First, for part (a), if we temporally ignore labels on the edges, the set of permutations over dummy proteins Ω is partitioned into groups of isomorphisms from g to different GRNs. In addition, the size of each group is exactly the number of automorphisms of g since the composition of an automorphism of g and an isomorphism from g to g also generates an isomorphism from g to g . Thus, there are in total | Π | | Σ ( g ) | different GRNs isomorphic to g, where Π is the set of permutations over Ω , and Σ ( g ) is the set of automorphisms of g that only permutes Ω .
Second, for part (b), every possible allocation distributes | Γ | | Γ ( g ) | self-loops over | Ω Ω 0 | nodes. Suppose that the labels of self-loops Γ Γ ( g ) are given, we have
n l ( | Γ Γ ( g ) | ) = | Ω Ω 0 | | Γ Γ ( g ) | .
Third, we write k s ( g ) as the number of incident edges to stimuli Ω 0 in g. Any possibility in part (c) chooses a source node among Ω 0 for each of the k s ( g ) incident edges. Providing that the labels of incident edges of the stimuli are already known, we have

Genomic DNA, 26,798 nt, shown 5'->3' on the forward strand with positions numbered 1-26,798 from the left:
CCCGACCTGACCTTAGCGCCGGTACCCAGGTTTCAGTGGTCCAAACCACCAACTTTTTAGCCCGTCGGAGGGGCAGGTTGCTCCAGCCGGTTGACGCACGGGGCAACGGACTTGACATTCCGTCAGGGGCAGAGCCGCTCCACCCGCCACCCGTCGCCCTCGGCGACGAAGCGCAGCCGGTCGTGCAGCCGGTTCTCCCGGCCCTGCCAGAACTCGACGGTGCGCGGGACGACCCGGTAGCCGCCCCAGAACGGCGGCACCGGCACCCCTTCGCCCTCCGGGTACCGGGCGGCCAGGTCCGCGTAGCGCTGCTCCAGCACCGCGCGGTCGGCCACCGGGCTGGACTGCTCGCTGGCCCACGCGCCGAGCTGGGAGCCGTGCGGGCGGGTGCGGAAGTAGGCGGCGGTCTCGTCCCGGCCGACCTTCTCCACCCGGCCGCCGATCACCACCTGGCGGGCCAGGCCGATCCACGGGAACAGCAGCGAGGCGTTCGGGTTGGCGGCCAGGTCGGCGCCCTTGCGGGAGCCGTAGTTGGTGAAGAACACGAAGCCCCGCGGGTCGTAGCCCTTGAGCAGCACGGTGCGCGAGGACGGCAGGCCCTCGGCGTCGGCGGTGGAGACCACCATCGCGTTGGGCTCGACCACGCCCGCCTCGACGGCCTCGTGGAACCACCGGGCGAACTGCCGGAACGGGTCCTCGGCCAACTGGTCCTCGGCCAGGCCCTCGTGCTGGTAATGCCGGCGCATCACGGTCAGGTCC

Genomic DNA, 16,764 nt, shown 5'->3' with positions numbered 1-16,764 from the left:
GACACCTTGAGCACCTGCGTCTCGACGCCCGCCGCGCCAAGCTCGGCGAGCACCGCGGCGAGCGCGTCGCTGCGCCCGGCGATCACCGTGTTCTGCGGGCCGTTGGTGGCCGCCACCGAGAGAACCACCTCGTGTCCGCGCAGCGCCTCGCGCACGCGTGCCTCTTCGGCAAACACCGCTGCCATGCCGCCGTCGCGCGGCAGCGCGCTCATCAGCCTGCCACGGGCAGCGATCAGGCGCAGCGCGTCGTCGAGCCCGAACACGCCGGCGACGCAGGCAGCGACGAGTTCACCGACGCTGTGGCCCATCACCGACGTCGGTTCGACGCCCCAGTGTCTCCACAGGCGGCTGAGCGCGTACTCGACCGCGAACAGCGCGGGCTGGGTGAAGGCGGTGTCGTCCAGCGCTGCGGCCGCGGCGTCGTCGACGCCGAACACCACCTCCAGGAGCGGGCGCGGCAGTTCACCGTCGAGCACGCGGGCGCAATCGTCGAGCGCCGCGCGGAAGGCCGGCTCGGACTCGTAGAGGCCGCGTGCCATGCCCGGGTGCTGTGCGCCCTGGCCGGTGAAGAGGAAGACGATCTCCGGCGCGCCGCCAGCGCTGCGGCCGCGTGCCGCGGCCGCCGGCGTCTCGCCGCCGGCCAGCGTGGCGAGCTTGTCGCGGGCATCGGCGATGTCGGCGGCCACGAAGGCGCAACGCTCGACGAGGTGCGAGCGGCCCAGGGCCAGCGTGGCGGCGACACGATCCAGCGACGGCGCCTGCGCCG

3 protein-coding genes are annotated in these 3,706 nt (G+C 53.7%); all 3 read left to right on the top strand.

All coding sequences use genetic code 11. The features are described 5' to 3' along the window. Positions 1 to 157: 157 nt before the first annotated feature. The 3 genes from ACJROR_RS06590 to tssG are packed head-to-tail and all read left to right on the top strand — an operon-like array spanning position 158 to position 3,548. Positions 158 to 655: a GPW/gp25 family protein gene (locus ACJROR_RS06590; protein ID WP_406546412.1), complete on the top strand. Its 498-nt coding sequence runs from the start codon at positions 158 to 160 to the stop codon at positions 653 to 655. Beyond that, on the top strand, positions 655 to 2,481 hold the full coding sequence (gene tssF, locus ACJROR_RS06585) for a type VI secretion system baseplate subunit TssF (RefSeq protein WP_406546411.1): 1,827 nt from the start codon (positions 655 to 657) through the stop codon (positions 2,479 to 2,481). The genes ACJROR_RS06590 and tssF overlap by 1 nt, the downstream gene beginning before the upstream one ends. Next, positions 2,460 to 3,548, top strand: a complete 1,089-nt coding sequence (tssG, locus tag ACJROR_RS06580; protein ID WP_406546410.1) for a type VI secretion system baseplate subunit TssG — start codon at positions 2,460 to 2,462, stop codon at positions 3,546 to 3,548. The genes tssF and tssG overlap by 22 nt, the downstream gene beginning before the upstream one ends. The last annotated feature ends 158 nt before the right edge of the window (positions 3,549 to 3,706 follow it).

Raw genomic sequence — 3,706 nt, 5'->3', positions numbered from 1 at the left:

m s ( g ) = | Ω 0 | k s ( g ) .
Combined, the size of the equivalence class θ becomes
| θ | = | Γ | ! | Γ Γ ( g ) | ! k s ( g ) ! | Π | | Σ ( g ) | n l ( | Γ Γ ( g ) | ) m s ( g ) = | Γ | ! | Γ Γ ( g ) | ! k s ( g ) ! | Π | | Σ ( g ) | | Ω Ω 0 | | Γ Γ ( g ) | | Ω 0 | k s ( g )
where the first fraction represents first selecting combinations of | Γ Γ ( g ) | and k s ( g ) labels for self-loops and edges incident to stimuli and then permuting the remaining labels, which also contributes to different phenotype-preserving isomorphisms from g but was previously omitted.

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Figure 1. Cartoon illustration of the pathway framework of GRNs adapted from [77,78]. Under our four simplified assumptions, a GRN (genotype) consists of a fixed number of proteins as nodes and a constant number of directed edges depicting the activator/product pairs of genes. The phenotype is modeled as the Boolean states of proteins (colored), which are determined by their reachability from the external stimulus (lightning icon).